Péter Szijjártó, Minister of Foreign Affairs and Trade, said in Geneva that the international community “must finally draw a clear distinction” between refugees and migrants as this would go far in solving “the migration crisis”.
Minister Szijjártó told a meeting of the executive committee of the UN Refugee Agency (UNHCR) that the dual pressure Hungary is under from the east and south illustrates the need to distinguish clearly between refugees and migrants. The distinction is based on international law, which grants everyone the right to stay in the first safe country if forced to flee their country. However, they do not have the right to “cross a dozen safe countries” until they arrive in the location of their choosing, he said. Hungary has seen over one million refugees arrive from Ukraine since the war started, and has ensured equal access to health care and education to all, and is helping them to find jobs, he said. At the same time, the situation on the country’s southern border “is outrageous”, because those arriving there crossed several safe countries while violating international law, he said. “They also want to enter Hungary illegally, which is a crime,” he added. Last year, Hungary recorded 275,000 illegal attempts to cross the border, and 150,000 so far this year, he said. Further, some people smugglers and migrants, he said, were now armed with automatic weapons and had fired at border guards several times. “This cannot be tolerated; just like the statements of certain politicians that we should put up with it,” he said.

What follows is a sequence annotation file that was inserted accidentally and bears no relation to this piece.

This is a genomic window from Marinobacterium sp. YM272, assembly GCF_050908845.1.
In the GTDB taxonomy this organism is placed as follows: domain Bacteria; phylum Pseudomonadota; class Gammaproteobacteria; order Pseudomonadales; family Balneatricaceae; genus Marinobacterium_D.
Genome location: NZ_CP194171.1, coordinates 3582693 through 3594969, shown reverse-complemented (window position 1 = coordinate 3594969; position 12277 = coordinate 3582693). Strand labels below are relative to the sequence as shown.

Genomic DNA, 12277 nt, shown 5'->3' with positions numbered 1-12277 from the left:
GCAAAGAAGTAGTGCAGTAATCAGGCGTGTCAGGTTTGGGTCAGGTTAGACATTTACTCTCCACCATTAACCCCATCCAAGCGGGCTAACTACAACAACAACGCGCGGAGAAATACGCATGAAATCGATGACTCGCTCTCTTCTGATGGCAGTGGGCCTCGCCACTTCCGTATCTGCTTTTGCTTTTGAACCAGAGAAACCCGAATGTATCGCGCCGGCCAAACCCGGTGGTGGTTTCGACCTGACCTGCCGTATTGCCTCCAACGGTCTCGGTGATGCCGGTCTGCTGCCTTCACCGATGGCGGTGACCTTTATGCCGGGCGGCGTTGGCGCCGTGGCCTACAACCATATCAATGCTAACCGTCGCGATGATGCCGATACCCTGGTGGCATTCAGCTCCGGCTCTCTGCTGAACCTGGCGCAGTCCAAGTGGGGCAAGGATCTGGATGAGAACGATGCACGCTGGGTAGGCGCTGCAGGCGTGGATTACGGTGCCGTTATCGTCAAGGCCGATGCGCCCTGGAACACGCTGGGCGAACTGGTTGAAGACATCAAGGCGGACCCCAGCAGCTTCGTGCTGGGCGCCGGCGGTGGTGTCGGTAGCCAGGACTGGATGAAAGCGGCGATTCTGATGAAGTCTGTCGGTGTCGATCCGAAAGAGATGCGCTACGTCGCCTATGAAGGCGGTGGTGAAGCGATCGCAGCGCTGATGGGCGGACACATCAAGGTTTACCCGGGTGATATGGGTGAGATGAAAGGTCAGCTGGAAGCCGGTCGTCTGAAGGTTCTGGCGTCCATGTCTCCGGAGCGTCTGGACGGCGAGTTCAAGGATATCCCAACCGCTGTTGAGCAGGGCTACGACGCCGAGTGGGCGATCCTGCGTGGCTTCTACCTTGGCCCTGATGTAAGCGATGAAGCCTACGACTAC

Migration waves are fuelled in Europe by measures that encourage people to leave their countries, boost the “business model” of people smugglers and force sovereign countries to give up their right to decide who they want to allow into the country, Szijjártó said. Instead, the focus should be on handling the root causes of migration and on creating the circumstances for people to stay in their homelands, he said. Mandatory redistribution quotas would turn the European Union into a “magnet” for migrants, he warned. “And we all know the consequences. Parallel societies emerge, the terror threat rises, and modern anti-Semitism is growing in the western half of Europe,” he said. Szijjártó said that whereas all refugees deserved help — “just as Hungary does as a first safe country” — migrants must be stopped.